U92 FM at WVU

U92 FM at WVU

College radio at West Virginia University isn’t just a chance to home skills that will help you throughout your entire life; you might just meet your best friends in the process. This isn’t your father’s radio station. WVU’s college radio station, celebrating its 37th year, has something for everybody: whether you are a broadcasting student, a journalism major, looking to hone the type of skills that you can use for the rest of your life, or simply looking for a place to call your own.

Why you should listen to college radio

Who We Are

First hitting the airwaves in 1982, U92 is “perhaps the most diverse extracurricular activity on campus,” according to former U92 Sports Director Mike Wagenheim, a 2001 graduate, former Division I play-by-play commentator, and news correspondent stationed in Israel. U92 exists in the most peculiar of Venn Diagrams: It brings together underground, alternative and traditional college radio musicians and enthusiasts as well as future broadcasters and journalists who hone their craft under the tutelage of professional staff and the ready assistance of thousands of successful alumni.

“U92 is the reason I stayed at WVU,” said Adam Crowley, a former U92 Sports Rookie of the Year. “I met my best friends at the station. I didn’t know a group of people that was so diverse could get along until I worked there.” Crowley, now a full-time radio host for ESPN Radio Pittsburgh, is 2013 WVU alumnus.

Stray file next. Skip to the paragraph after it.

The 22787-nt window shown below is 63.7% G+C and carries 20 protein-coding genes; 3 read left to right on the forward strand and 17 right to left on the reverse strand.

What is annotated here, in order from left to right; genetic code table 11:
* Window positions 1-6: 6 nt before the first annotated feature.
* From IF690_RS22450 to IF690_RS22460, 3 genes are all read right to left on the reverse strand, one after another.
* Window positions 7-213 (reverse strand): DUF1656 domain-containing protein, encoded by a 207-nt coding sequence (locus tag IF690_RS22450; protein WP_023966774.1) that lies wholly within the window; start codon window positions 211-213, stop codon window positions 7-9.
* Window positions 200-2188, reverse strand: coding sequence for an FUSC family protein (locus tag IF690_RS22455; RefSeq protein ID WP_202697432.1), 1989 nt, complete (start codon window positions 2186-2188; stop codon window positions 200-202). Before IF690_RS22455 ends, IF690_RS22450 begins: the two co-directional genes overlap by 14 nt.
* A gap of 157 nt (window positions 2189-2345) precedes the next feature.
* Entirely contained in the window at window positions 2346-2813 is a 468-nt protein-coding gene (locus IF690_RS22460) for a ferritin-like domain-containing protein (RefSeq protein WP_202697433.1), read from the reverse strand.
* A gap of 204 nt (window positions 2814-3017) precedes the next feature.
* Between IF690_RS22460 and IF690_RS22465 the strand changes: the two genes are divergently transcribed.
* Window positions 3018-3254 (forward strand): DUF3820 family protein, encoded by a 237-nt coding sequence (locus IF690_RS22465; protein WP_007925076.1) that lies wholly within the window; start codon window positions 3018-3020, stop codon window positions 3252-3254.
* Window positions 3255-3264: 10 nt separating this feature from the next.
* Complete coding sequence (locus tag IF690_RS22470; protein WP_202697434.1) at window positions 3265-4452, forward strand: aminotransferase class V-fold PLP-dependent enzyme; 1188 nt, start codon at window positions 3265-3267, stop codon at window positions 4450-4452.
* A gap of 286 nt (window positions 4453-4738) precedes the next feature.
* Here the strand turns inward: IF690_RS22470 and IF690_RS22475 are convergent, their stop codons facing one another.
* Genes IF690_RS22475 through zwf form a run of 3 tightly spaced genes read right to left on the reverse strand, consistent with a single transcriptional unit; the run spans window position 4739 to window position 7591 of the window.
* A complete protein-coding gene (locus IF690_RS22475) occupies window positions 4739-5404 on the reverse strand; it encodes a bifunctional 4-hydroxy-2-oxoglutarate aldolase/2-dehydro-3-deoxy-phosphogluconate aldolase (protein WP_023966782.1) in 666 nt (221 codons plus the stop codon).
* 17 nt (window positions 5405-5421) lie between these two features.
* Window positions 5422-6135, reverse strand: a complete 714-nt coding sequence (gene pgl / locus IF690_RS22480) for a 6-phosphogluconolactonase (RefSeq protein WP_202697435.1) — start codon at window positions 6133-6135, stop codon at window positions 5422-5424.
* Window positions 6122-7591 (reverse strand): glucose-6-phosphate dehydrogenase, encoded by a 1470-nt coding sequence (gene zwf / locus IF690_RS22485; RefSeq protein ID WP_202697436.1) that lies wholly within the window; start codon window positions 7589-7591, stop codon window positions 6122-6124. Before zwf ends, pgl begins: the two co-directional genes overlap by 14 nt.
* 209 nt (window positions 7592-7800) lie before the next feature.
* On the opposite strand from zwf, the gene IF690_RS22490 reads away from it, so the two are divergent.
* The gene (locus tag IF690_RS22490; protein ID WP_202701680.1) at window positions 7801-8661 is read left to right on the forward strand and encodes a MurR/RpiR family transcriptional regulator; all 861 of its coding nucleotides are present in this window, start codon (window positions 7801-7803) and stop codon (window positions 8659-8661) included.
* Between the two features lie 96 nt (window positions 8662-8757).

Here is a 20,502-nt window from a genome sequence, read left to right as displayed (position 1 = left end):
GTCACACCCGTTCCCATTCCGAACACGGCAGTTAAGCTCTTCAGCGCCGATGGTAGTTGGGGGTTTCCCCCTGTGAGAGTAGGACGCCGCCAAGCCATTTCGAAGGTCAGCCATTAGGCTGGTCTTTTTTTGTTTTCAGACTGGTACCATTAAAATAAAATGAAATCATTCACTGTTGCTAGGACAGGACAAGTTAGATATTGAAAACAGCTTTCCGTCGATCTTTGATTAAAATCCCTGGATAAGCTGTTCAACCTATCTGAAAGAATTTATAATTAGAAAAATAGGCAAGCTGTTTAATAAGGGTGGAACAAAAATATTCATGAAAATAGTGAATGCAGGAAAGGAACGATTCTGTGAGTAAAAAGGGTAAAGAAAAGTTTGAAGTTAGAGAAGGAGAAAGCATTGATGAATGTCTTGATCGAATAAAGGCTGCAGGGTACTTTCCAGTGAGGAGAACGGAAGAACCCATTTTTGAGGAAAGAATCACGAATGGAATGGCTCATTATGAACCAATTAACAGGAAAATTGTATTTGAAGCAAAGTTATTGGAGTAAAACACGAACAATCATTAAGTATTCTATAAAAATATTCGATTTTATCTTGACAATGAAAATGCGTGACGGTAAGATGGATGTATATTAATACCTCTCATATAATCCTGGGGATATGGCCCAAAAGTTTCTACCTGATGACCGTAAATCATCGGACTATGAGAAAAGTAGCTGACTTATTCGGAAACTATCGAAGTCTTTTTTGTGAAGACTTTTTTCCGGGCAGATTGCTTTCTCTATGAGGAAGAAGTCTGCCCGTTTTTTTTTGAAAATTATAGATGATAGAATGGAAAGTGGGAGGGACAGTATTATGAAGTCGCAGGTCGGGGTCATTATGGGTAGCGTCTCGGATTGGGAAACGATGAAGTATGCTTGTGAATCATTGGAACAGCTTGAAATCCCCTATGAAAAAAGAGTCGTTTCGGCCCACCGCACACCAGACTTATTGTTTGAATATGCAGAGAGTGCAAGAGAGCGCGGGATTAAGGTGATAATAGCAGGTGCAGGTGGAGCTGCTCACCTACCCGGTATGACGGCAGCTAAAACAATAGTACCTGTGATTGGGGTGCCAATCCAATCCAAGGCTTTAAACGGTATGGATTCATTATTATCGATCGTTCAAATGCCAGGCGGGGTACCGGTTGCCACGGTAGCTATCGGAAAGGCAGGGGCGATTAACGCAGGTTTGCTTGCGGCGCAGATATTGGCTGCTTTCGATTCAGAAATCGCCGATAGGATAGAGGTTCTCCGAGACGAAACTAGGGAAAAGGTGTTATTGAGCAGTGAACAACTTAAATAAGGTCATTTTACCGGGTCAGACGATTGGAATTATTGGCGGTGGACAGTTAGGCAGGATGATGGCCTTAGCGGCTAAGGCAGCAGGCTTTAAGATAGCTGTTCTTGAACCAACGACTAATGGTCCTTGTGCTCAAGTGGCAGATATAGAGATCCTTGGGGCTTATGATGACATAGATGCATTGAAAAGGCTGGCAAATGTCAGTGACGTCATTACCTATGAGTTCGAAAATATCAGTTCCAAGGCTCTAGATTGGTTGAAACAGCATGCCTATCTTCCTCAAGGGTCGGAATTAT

What We Do

U92 is a 24/7 radio station that is, at bare minimum, always spinning the newest tunes (okay, not many records as in the past), updating campus on the sports and news of the day, and bringing live sporting events, talk shows and remote broadcasts to the campus community. The content is entirely student-generated. The music staff identifies underexposed music you won’t hear on traditional commercial radio stations. Some of these bands remain small, but some of them become household names: The Killers, The Avett Brothers, The War on Drugs, Radiohead, The Strokes, and Courtney Barnett are all vintage college radio bands from different eras. You don’t need to be an expert on any one genre or any one band to be a U92 DJ. In fact, what you really need, is an open mind.

The sports department covers women’s soccer, women’s basketball, baseball and club hockey. They broadcast every home game, deliver on-the-hour updates and host talk shows and podcasts each week.

Our news department provides hourly updates and hosts in-depth and hard-hitting programs.

These students supplement the skills they learn in class with experience in the field reporting, interviewing and writing.

Where We’re Going

U92 spent 37 years in the Mountainlair. If you ask an alum, they’ll tell you their fond stories of working in U92’s cramped but cozy confines.

While respecting U92’s culture and tradition, the radio station is raising the funds needed to move into a new state-of-the-art space. After this move, student media will better serve the WVU community as a multimedia organization while helping train young broadcasters journalists, and sales and marketing staffers for an evolving industry.

“This station helped shape me into the woman I am today,” former DJ and 2011 alum Zabrina Evans said. “Let’s help the next generation.” Join us in being a part of that next generation.

“And you might just make some lifelong friendships in the process,” Crowley said.